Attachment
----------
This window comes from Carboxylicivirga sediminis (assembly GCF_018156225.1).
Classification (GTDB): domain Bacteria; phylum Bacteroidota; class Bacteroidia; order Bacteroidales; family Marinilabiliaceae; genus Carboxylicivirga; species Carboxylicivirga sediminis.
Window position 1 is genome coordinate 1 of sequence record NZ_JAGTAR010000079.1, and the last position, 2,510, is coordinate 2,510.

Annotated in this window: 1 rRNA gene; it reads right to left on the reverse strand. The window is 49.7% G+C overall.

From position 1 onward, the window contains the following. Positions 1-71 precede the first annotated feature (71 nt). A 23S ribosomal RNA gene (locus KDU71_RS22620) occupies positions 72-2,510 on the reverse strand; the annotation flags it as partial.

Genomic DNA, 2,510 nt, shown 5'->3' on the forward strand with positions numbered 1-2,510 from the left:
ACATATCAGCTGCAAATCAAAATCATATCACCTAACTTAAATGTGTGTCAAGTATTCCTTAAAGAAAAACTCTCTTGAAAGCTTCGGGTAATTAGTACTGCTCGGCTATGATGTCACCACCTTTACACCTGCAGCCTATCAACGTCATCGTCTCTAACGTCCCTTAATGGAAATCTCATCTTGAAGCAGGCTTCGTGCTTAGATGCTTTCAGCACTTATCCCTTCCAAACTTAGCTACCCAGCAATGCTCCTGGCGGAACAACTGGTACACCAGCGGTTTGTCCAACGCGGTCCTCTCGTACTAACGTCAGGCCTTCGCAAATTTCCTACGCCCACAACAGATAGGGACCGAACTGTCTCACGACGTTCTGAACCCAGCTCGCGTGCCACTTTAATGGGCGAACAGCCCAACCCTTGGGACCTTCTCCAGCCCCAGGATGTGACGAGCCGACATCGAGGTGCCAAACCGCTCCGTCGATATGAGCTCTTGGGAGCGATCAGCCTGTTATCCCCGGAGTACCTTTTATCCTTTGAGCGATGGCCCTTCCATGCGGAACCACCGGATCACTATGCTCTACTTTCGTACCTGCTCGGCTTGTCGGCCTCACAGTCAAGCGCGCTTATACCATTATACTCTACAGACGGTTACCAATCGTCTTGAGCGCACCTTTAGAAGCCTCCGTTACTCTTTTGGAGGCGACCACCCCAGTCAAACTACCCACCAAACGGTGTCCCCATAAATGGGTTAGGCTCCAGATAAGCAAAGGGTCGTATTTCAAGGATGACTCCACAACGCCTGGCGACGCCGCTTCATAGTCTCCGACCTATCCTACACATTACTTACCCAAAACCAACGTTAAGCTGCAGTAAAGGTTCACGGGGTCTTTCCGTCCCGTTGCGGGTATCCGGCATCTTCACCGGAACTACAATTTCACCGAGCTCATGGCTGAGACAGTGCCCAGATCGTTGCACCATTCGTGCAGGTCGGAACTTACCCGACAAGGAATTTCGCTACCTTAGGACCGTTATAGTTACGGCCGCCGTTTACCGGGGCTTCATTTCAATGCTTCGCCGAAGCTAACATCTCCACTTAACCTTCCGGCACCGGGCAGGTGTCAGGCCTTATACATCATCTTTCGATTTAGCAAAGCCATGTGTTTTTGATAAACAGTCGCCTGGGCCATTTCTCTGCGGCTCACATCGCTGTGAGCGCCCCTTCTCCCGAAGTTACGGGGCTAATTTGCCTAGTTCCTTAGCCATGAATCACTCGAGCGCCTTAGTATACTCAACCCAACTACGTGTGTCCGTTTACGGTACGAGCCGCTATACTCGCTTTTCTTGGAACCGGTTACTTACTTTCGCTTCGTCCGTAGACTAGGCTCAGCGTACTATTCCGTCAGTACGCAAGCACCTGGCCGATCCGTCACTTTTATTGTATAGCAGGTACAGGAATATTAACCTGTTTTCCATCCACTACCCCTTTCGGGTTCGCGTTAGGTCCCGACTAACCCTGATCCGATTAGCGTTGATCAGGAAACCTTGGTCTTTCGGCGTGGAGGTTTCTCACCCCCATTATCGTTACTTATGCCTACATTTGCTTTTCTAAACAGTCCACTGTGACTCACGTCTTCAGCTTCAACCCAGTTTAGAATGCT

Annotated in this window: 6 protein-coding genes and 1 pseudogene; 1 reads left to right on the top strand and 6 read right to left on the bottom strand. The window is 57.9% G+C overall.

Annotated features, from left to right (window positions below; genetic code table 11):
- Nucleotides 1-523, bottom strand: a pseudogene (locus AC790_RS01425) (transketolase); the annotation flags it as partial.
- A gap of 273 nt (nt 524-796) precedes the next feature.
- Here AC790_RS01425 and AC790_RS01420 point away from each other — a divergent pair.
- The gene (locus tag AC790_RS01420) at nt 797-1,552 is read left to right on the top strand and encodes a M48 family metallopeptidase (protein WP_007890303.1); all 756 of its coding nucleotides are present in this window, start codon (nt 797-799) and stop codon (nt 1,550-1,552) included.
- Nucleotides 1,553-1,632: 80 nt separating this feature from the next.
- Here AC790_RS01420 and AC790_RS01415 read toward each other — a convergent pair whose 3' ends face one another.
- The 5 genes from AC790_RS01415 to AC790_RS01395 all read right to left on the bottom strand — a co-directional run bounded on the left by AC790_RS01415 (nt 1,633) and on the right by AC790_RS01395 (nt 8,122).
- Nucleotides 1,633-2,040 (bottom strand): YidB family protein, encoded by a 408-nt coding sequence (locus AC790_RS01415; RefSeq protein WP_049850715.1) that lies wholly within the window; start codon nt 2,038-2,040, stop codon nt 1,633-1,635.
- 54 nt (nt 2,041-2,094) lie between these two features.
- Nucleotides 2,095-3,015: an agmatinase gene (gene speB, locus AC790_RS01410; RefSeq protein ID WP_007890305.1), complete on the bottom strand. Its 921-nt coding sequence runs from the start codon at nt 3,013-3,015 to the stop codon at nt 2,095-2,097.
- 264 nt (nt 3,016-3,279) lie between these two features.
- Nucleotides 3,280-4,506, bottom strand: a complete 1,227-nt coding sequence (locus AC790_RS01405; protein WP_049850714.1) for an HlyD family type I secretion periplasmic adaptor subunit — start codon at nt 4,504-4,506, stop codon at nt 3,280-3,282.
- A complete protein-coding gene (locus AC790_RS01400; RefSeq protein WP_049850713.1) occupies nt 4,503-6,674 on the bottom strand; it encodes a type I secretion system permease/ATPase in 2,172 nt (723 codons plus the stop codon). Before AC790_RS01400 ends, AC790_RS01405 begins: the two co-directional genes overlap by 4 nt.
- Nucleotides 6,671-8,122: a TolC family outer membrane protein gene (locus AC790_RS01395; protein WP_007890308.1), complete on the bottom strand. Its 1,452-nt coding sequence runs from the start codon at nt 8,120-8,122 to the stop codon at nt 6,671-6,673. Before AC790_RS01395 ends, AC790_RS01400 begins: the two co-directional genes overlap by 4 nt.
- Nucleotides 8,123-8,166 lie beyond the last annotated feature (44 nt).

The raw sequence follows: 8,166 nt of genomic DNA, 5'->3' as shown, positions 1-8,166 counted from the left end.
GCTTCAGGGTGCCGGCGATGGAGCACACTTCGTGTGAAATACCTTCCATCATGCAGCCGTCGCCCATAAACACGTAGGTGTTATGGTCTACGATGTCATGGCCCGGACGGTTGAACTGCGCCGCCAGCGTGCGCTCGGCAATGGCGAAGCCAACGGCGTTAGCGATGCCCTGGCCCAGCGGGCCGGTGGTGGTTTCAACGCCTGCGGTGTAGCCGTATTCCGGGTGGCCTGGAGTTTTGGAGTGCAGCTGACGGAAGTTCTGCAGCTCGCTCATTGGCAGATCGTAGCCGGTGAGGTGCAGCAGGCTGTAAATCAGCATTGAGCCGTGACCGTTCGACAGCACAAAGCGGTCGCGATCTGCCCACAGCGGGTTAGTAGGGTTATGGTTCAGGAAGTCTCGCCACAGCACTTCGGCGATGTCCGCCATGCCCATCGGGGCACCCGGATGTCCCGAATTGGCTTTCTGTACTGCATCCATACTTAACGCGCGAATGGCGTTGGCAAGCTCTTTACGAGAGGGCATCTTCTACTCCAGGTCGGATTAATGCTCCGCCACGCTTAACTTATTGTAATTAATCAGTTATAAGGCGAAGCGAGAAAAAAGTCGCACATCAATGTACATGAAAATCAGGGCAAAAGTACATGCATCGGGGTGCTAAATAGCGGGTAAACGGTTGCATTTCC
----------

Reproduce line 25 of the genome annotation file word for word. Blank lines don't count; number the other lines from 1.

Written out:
The raw sequence follows: 8,166 nt of genomic DNA, 5'->3' as shown, positions 1-8,166 counted from the left end.